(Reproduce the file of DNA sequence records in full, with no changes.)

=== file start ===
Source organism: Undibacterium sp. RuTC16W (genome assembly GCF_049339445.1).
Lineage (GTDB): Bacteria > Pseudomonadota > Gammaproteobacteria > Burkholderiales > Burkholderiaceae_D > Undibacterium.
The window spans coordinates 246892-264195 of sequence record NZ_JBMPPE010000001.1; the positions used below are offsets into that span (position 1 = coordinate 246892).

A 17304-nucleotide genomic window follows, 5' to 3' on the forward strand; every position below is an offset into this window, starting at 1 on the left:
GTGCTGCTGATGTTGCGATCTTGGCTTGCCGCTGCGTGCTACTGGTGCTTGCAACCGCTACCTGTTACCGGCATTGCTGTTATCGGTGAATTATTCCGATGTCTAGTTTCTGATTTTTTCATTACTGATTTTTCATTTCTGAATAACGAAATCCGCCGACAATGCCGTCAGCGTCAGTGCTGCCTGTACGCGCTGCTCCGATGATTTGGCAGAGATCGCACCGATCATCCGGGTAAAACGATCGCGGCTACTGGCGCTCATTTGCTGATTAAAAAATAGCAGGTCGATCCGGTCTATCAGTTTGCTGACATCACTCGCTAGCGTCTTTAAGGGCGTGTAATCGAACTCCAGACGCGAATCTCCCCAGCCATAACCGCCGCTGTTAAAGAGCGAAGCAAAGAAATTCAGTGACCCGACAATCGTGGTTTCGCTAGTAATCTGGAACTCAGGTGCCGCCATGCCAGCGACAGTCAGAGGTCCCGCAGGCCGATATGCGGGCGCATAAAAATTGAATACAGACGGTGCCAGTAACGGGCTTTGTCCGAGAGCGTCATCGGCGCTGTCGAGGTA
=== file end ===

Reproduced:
Source organism: Undibacterium sp. RuTC16W (genome assembly GCF_049339445.1).
Lineage (GTDB): Bacteria > Pseudomonadota > Gammaproteobacteria > Burkholderiales > Burkholderiaceae_D > Undibacterium.
The window spans coordinates 246892-264195 of sequence record NZ_JBMPPE010000001.1; the positions used below are offsets into that span (position 1 = coordinate 246892).

A 17304-nucleotide genomic window follows, 5' to 3' on the forward strand; every position below is an offset into this window, starting at 1 on the left:
GTGCTGCTGATGTTGCGATCTTGGCTTGCCGCTGCGTGCTACTGGTGCTTGCAACCGCTACCTGTTACCGGCATTGCTGTTATCGGTGAATTATTCCGATGTCTAGTTTCTGATTTTTTCATTACTGATTTTTCATTTCTGAATAACGAAATCCGCCGACAATGCCGTCAGCGTCAGTGCTGCCTGTACGCGCTGCTCCGATGATTTGGCAGAGATCGCACCGATCATCCGGGTAAAACGATCGCGGCTACTGGCGCTCATTTGCTGATTAAAAAATAGCAGGTCGATCCGGTCTATCAGTTTGCTGACATCACTCGCTAGCGTCTTTAAGGGCGTGTAATCGAACTCCAGACGCGAATCTCCCCAGCCATAACCGCCGCTGTTAAAGAGCGAAGCAAAGAAATTCAGTGACCCGACAATCGTGGTTTCGCTAGTAATCTGGAACTCAGGTGCCGCCATGCCAGCGACAGTCAGAGGTCCCGCAGGCCGATATGCGGGCGCATAAAAATTGAATACAGACGGTGCCAGTAACGGGCTTTGTCCGAGAGCGTCATCGGCGCTGTCGAGGTA